# Allow opt-in conformance to Comparable for Sequences

If the following were added to the standard library:

``````public extension Sequence where Self: Comparable, Element: Comparable {
@inlinable static func < (lhs: Self, rhs: Self) -> Bool {
var lI = lhs.makeIterator()
var rI = rhs.makeIterator()
var lOV = lI.next()
var rOV = rI.next()
var strictlyLess = lOV == nil && rOV != nil
while let lV = lOV, let rV = rOV {
guard lV <= rV else {
return false
}
strictlyLess = strictlyLess || lV < rV
lOV = lI.next()
rOV = rI.next()
}
return lOV == nil && (rOV != nil || strictlyLess)
}
}
``````

Then a `Sequence` could easily opt-in to conforming to `Comparable`, e.g.:

``````extension Array: Comparable where Element: Comparable {}
``````

To test the above extension a test framework is useful:

``````extension Bool {
var toInt: Int {
return self ? 1 : 0
}
}
func cTest<C>(_ a: C, _ b: C) -> (Bool, Bool, Bool, Int) where C: Comparable {
let e = a == b // One and only one of these should be true.
let l = a < b
let g = b < a
return (e, l, g, e.toInt + l.toInt + g.toInt) // Sum of ints should be 1.
}
``````

Then the extension can be tested:

``````let t = [Int]()
let t0 = 
let t012 = [0, 1, 2]
let t01U = [0, 1, 42]

print(cTest(t, t)) // Equal
print(cTest(t0, t0)) // E
print(cTest(t, t0)) // Less than
print(cTest(t0, t)) // Greater than
print(cTest(t0, t012)) // L
print(cTest(t012, t0)) // G
print(cTest(t012, t01U)) // L
print(cTest(t01U, t012)) // G
``````

What to people think? Worth adding?

Hello @hlovatt, is it the same algorithm as Sequence.lexicographicallyPrecedes(_:)?

That looks like a useful addition to me.

A slightly different implementation (that I understand better):

``````public extension Sequence where Self: Comparable, Element: Comparable {
@inlinable static func < (lhs: Self, rhs: Self) -> Bool {
var lI = lhs.makeIterator()
var rI = rhs.makeIterator()

while let lV = lI.next() {
if let rV = rI.next() {
if lV < rV { return true }
if rV < lV { return false }
} else {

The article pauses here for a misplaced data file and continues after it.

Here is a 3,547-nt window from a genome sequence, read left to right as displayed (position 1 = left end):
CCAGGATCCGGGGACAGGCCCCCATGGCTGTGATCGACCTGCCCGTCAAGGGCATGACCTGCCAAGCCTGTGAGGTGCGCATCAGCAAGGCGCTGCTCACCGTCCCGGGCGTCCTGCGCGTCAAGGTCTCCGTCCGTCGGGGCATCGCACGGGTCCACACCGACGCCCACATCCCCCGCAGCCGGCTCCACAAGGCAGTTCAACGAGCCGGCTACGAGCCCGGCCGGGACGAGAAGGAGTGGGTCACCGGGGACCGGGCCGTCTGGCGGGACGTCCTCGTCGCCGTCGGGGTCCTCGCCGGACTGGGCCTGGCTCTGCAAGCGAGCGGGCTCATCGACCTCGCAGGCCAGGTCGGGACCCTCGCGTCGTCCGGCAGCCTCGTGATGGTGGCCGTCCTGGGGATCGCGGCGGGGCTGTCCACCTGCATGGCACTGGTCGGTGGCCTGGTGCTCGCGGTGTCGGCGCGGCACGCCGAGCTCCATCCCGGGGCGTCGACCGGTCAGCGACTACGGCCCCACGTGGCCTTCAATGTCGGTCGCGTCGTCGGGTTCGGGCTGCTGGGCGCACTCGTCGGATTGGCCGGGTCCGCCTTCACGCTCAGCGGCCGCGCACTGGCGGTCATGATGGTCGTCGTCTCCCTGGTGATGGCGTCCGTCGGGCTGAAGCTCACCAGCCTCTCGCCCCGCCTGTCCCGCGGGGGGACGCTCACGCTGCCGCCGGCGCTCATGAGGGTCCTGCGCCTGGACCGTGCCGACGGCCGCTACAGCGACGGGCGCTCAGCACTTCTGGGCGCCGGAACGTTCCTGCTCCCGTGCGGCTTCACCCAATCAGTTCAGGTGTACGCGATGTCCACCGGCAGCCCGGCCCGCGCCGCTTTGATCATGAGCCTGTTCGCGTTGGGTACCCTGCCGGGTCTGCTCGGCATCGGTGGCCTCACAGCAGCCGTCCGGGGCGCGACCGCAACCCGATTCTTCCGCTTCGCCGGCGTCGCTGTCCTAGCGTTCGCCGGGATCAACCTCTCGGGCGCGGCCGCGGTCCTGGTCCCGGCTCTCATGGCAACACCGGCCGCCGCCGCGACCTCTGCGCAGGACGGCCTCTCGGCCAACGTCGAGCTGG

return false // rhs shorter than lhs
}
}
return rI.next() != nil // lhs shorter than rhs?
}
}``````
1 Like

Maybe this should only be available to `Collection`, given that comparing a single-pass sequence might consume it?

Unless I am mistaken, sequences (and collections) of Equatable elements are not even Equatable, there is only a `elementsEqual(other:)` method of the `Sequence` protocol.
So making general sequences conform to `Comparable` might indeed be of limited use.

I am not sure what the right type is on which this should/could be implemented.

This wouldn't be the right level to litigate the single-pass sequence issue at, given all the other `Sequence` methods that also consume them. But, as @gwendal.roue says, I believe this is already available as `lexicographicallyPrecedes(_:)` (and `lexicographicallyPrecedes(_:by:)`), so this is kind of a minor convenience, saving you about 3 lines of code. It raises some questions as to whether this is a good default for sequences in general, because it could theoretically be used accidentally (probably not a big risk).

Good point, I did not know (or had forgotten :) about `lexicographicallyPrecedes`.

What about making `Array` conditionally conform to `Comparable` (similar to the existing
conditional conformances to `Equatable`, `Hashable`, `Codable`, ...). Has this been discussed before?

While I do not think every sequence should have a default `==` and `<` based on `elementsEqual` and `lexicographicallyPrecedes`, I do wonder if `AnySequence` should.

Except that `<` is not a method, it's an operator. `Sequence` has no `first` property for the same reason, i.e. it would probably be too surprising for a computed property to consume the sequence.

Oh, perhaps. It seems obvious that comparing single pass sequences will consume them for any reasonable comparison method, though. `first` is a little different to me, because it would have been possible to make it work for most sequences without too much effort or overhead, even if they are single pass (e.g. the commonly provided `peek` method for streams). So Swift could have required that `first` has sensible semantics for all sequences, but that might have imposed one element of extra storage in some cases.

You are right - I should use that - thanks.

Currently Array etc. conditionally conforms to Equatable, Hashable, and Codable and adding the proposed extension would then allow extensions on Array etc., so that Comparable behaves like Equatable, etc.

You can's just add Comparable into Set however, because it doesn't have a defined iteration order. But assuming that Array conditionally conforms to Comparable (as suggested), then:

``````extension Set: Comparable where Element: Comparable {
@inlinable public static func < (lhs: Set<Element>, rhs: Set<Element>) -> Bool {
return lhs.sorted() < rhs.sorted()
}
}
``````

For a dictionary: very similar to Set (treating an entry as a (key, value) tuple).

I don't think that single-pass sequences are a problem, because everyone would expect a comparison to consume the sequences (if you did a comparison, it is likely that is what you wanted the single-pass sequences for in the first place).

Therefore I think it is viable to add this extension to Sequence rather than higher up the hierarchy.